5 Ways to Create an Effective Work From Home Policy

How to Quickly & Easily Implement a Work From Home Policy

You Know the Stats, Now Make It Happen

You’ve read all the stats about telecommuting. You know that while it’s a crucial component for creating work-life balance for your workers, allowing them to work from home is an even bigger benefit for you as the boss. But if all of your employees have worked in the office up until now, you may need a little assistance in order to get your program in place. Here’s how to create a work-from-home program within your company.

5. Adopt the Attitude

In theory, you know that allowing your staff to telecommute is a win/win for both the team and the company as a whole. However, you have to be prepared to embrace all the elements of managing a distributed team.

For example, you’ll need to accept that your employees may be unavailable at various points in the day as they tend to personal matters (e.g., a kid’s chorus concert, an aging parent’s orthopedic appointment, etc.). After all, that’s the point of allowing your staffers to have a flexible schedule.

So you have to be able to trust your employees that they will get the work done; it may not always be on your schedule, but it will get done.

4. Think of the Big Picture

You know the expression, “Go big or go home.” Well, the same holds true with allowing your staff to work remotely.

If you cherry pick a few employees to telecommute, you’ll create chaos within your company. A better option would be to devise a plan to let your entire team work from home. That way, you’ll avoid the inevitable feelings of favoritism that will come with letting some (and not all) staffers work from their home offices.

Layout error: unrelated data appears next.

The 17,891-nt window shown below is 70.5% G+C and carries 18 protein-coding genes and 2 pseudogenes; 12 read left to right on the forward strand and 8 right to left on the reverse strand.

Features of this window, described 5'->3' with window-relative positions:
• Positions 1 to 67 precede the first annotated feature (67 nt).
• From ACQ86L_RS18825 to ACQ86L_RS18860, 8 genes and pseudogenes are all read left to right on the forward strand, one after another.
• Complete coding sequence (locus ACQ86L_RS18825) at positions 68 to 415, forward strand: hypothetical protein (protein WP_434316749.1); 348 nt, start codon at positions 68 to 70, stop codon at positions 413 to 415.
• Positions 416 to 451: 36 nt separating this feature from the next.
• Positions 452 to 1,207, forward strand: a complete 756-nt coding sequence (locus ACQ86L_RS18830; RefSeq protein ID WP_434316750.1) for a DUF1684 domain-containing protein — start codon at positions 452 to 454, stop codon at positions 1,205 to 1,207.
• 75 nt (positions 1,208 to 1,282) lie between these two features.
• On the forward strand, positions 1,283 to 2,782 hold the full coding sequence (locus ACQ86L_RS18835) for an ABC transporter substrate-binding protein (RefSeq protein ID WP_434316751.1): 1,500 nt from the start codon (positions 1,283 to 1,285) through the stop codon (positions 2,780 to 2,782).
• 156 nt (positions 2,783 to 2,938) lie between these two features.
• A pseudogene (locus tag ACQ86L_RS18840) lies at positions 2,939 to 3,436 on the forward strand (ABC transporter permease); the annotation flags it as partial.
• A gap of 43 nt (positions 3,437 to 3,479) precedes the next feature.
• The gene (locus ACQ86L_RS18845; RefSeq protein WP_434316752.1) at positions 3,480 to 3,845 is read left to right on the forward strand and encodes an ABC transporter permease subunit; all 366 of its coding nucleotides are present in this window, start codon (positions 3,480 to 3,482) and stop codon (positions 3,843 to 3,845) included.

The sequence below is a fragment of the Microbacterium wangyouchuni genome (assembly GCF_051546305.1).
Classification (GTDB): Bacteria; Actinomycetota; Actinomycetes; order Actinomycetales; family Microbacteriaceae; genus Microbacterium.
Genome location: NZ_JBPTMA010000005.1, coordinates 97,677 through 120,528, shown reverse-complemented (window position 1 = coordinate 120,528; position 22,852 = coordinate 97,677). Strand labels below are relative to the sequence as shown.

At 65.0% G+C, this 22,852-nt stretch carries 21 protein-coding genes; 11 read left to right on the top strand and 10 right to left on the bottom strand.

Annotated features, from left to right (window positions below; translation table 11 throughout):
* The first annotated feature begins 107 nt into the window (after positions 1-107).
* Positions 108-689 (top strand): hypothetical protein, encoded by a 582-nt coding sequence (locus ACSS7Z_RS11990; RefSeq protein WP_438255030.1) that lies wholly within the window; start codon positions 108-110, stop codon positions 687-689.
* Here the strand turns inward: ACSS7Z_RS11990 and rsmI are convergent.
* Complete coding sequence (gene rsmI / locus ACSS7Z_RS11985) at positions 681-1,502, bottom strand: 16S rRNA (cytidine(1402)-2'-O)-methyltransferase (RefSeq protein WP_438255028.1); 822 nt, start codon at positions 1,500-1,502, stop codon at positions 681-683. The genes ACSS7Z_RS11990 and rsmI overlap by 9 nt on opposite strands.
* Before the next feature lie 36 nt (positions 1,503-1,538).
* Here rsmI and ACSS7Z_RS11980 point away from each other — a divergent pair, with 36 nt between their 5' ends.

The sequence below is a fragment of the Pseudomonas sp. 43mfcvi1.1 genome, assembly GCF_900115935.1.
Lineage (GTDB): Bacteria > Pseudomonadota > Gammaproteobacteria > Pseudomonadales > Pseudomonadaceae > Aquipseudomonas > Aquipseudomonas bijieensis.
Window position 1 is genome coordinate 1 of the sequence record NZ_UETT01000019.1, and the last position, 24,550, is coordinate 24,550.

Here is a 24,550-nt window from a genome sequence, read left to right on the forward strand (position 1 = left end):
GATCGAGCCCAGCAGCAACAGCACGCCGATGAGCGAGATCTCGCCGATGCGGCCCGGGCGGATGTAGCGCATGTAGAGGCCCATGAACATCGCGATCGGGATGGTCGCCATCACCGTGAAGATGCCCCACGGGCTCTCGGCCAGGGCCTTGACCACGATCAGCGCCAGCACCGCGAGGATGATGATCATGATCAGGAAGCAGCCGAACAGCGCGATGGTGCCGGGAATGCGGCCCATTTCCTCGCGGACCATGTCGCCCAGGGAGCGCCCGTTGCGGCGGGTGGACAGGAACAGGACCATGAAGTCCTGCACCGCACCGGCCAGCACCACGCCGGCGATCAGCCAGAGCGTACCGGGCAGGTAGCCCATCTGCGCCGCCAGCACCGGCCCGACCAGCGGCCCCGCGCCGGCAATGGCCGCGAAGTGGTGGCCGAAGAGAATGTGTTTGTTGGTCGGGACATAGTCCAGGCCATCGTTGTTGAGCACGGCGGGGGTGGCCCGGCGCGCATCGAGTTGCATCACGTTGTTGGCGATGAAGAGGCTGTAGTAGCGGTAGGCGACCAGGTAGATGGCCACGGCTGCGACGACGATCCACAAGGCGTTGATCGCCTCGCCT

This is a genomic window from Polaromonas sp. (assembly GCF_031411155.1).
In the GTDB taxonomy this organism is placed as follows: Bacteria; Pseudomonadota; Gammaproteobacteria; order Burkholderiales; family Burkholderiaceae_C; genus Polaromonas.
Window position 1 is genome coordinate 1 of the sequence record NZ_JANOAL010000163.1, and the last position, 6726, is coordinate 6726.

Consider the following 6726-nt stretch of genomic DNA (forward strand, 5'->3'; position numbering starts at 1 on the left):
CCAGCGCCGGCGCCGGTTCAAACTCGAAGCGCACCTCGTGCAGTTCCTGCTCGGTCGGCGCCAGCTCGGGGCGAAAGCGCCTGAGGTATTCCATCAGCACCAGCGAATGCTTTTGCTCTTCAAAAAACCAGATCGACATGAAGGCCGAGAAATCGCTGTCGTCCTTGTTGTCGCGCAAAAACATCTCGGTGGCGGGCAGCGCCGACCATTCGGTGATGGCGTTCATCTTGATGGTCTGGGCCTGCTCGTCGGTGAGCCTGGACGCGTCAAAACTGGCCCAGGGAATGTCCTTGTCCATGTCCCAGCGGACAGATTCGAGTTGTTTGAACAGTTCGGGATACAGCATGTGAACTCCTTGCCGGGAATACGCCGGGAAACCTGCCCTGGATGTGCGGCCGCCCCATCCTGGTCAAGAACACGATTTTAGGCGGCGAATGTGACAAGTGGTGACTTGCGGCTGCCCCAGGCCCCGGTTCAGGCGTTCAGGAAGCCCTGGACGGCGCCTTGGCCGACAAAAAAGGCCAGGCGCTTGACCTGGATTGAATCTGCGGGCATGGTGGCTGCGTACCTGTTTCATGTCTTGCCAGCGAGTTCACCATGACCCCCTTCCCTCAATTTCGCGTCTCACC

It may take longer to implement a department-wide work-from-home strategy, but it will definitely create a stronger (and happier) workforce.

3. Measure Performance with Metrics

While you may have some staffers who have experience working from home, others may be new to the telecommuting game. So it’s up to you to let them know what you expect from them.

You should never assume they already know what to do. While your employees will probably be doing the same job, you may need to tweak it a bit in order to make it work well as they work from home. In order to achieve this, you should create some metrics by which you’ll be measuring their performances—and then share it.

Schedule a meeting to go over what your needs are, and allow your employees to offer their input as well. You’ll then be able to create a list of measurable metrics your employees can achieve, and you’ll be satisfied (and not frustrated) by their performance.

2. Create Check-ins

After you’ve held meetings with your staff and they’ve begun to work from home, you’ll need to check in with them.

Depending on the types of jobs they hold (and your own personal management style), you’ll probably want to schedule weekly meetings with your staff. By having weekly meetings, you’ll be able to troubleshoot any potential problems neither one of you expected. It also creates an opportunity for your employees to connect with you and to still feel connected to the company as well.

1. Provide the Right Tools

In order to ensure your employees’ success, you’ll need to equip them with the right tools.

While they most likely have their home offices set up, they will still need a way to communicate well with each other. So make sure they have the proper software and programs in place to be able to share ideas, documents, and even victories with each other.

There are many collaboration tools designed for remote workforces you can choose for your company. Ranging from social sites (like Yammer) to task management (like Pivotal Tracker), these tools can help facilitate the flow of information—and more importantly, keep your employees connected to each other and the organization, too.

You can guarantee an easy and successful transition by taking the time to guide them from in-office workers to remote employees, bringing positive results in no time.

Resumes, staff